Between hearty laughs, she said, “As I was burning, it dawned on me — I had an epiphany, a flame — and it was that I was happy . . . I was so happy.” She realized, she said, that if she was so happy on fire at that moment, it meant that her life a few years ago must have been bad. When she retold the experience to producer Dan Auerbach and songwriter Dan Penn, she knew there was a song and an album title in it.
After years of lending her voice and writing skills for other artists’ works, Yola now stood center stage at a sold-out show Friday night at the 9:30 Club, on her first headlining tour. And she shone brightly, with a glittering voice that had the high twinkle of newborn stars and the deep, opulent sheen of underground gems.
The 36-year-old grew up in southwest England and was drawn to her mother’s record collection: Dolly Parton, Aretha Franklin and Elton John. Despite her mother’s wish for a more practical career, Yola pursued music, moving to London and then back to Bristol. She sang with Massive Attack, worked on pop and dance records, and spent a tumultuous era with folk-rock band Phantom Limb.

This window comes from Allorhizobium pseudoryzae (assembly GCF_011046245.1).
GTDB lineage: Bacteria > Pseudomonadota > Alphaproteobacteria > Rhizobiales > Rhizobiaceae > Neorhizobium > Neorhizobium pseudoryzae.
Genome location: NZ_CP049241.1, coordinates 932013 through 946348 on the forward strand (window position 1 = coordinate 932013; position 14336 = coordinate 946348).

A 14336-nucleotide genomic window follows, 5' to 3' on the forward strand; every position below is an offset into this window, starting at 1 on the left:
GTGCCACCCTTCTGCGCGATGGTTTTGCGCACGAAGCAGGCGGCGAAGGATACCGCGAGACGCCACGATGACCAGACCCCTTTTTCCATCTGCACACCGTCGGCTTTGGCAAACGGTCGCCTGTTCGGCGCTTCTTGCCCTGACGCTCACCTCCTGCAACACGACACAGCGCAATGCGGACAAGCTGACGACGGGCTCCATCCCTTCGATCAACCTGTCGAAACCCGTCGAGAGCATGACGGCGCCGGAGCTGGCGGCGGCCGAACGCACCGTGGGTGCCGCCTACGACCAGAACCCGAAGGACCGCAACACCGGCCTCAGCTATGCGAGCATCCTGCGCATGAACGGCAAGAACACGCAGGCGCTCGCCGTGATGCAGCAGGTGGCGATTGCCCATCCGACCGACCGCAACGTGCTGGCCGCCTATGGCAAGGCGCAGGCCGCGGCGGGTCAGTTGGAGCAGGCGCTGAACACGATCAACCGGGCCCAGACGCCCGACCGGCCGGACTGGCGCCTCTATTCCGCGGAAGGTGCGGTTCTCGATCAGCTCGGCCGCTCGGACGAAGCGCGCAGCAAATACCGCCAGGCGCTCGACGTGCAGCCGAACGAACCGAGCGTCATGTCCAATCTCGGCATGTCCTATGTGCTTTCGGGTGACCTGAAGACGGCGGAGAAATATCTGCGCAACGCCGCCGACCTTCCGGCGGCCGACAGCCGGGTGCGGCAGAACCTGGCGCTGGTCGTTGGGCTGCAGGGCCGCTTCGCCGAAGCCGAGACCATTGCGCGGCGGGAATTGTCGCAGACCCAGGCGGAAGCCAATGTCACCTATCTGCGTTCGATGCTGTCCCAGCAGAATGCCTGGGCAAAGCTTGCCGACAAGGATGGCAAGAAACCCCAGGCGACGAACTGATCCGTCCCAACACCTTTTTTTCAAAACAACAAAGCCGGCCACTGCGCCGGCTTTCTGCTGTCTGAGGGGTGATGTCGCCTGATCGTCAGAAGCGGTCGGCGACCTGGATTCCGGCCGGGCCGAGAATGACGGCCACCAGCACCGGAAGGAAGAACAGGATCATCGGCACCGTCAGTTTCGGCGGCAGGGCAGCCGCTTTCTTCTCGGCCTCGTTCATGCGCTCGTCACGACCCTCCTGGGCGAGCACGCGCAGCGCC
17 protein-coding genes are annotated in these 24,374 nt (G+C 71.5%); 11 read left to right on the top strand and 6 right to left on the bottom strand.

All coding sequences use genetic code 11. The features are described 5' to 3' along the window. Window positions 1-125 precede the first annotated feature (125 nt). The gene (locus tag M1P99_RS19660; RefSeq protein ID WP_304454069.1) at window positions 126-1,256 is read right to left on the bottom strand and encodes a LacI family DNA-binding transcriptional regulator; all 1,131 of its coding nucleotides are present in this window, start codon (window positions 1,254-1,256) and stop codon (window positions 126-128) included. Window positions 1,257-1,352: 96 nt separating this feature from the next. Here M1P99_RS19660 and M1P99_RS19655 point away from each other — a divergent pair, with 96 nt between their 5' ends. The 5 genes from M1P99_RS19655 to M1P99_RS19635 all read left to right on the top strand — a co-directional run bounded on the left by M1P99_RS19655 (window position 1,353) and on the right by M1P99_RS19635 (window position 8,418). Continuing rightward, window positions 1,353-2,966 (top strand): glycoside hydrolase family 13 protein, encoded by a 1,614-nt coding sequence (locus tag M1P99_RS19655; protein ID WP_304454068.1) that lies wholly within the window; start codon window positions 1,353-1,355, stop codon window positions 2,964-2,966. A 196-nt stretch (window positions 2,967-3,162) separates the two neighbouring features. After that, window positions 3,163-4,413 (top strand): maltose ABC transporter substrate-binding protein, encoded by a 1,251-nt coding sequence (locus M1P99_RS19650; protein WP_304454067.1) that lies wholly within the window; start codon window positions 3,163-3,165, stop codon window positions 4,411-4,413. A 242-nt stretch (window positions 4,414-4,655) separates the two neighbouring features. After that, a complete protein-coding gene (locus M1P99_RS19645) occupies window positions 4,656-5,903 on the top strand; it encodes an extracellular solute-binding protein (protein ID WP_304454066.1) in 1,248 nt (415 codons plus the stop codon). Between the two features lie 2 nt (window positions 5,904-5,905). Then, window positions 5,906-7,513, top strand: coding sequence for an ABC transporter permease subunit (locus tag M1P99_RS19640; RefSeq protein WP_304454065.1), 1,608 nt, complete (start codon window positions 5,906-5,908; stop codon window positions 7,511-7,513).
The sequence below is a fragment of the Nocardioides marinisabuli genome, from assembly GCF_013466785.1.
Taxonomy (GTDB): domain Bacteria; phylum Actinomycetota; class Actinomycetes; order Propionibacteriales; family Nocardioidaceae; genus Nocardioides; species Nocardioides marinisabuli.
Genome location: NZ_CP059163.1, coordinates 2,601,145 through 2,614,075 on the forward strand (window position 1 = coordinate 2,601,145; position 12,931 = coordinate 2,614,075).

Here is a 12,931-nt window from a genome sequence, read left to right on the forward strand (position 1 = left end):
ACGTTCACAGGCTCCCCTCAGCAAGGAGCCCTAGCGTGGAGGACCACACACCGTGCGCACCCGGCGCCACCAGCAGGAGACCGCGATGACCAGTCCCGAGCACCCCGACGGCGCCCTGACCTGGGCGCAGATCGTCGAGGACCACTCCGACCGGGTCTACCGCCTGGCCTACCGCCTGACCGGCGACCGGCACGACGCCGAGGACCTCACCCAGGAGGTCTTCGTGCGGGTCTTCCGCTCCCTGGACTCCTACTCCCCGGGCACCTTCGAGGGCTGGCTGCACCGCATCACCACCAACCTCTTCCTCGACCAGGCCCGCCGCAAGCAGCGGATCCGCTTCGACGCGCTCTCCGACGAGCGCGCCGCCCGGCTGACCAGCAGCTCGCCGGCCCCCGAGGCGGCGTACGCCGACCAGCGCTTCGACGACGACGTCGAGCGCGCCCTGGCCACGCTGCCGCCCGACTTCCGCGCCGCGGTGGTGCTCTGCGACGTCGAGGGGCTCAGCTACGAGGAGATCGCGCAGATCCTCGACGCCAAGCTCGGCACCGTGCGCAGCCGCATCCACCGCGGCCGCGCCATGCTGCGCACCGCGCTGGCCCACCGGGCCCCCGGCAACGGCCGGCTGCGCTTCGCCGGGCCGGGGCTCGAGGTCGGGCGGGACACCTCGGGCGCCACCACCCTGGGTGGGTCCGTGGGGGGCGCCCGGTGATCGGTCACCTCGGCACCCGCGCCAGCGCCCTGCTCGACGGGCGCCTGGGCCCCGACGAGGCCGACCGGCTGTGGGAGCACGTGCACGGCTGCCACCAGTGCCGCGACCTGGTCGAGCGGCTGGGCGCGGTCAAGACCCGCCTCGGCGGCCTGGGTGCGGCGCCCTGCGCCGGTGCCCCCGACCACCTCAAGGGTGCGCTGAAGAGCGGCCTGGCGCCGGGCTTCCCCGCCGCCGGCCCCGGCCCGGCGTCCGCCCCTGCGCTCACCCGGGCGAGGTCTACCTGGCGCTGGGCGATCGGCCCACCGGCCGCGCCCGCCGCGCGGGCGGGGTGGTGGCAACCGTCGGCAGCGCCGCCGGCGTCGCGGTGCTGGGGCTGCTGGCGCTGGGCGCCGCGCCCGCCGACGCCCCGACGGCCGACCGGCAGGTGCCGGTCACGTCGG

When she was starting to make music on her terms, she released the heartbreaking, lush country-blues EP “Orphan Offering” in 2016, earning herself an Artist of the Year win at the UK Americana Awards.
With last year’s “Walk Through Fire,” Yola is up for four Grammy nominations, including Best New Artist and Best Americana Album. This time, her heartbreak is suffused with joy and rebirth, and a spirited blend of stirring ’60s pop, sprightly country and tender-to-the-touch soul.
Onstage, Yola shimmered with a deliberate exuberance that deserved an even fuller, bigger band than the four-piece outfit that accompanied her. When her voice soared in the opener, “Lonely the Night,” a swelling string section would have taken her to even more spacious heights.
But despite what a larger ensemble might have added, Yola’s vocal performance was the star of the night. From the gorgeous pop-tinged ballad “Faraway Look” to the rollicking, brassy “I Don’t Wanna Lie,” every flicker of her soul-searing voice was sure to leave a mark.
So it’s truly a treat that, as Yola told She Shreds magazine, she figured she could learn the C, D and G chords for her own songwriting. As the old Harlan Howard saying goes, “Country music is three chords and the truth.”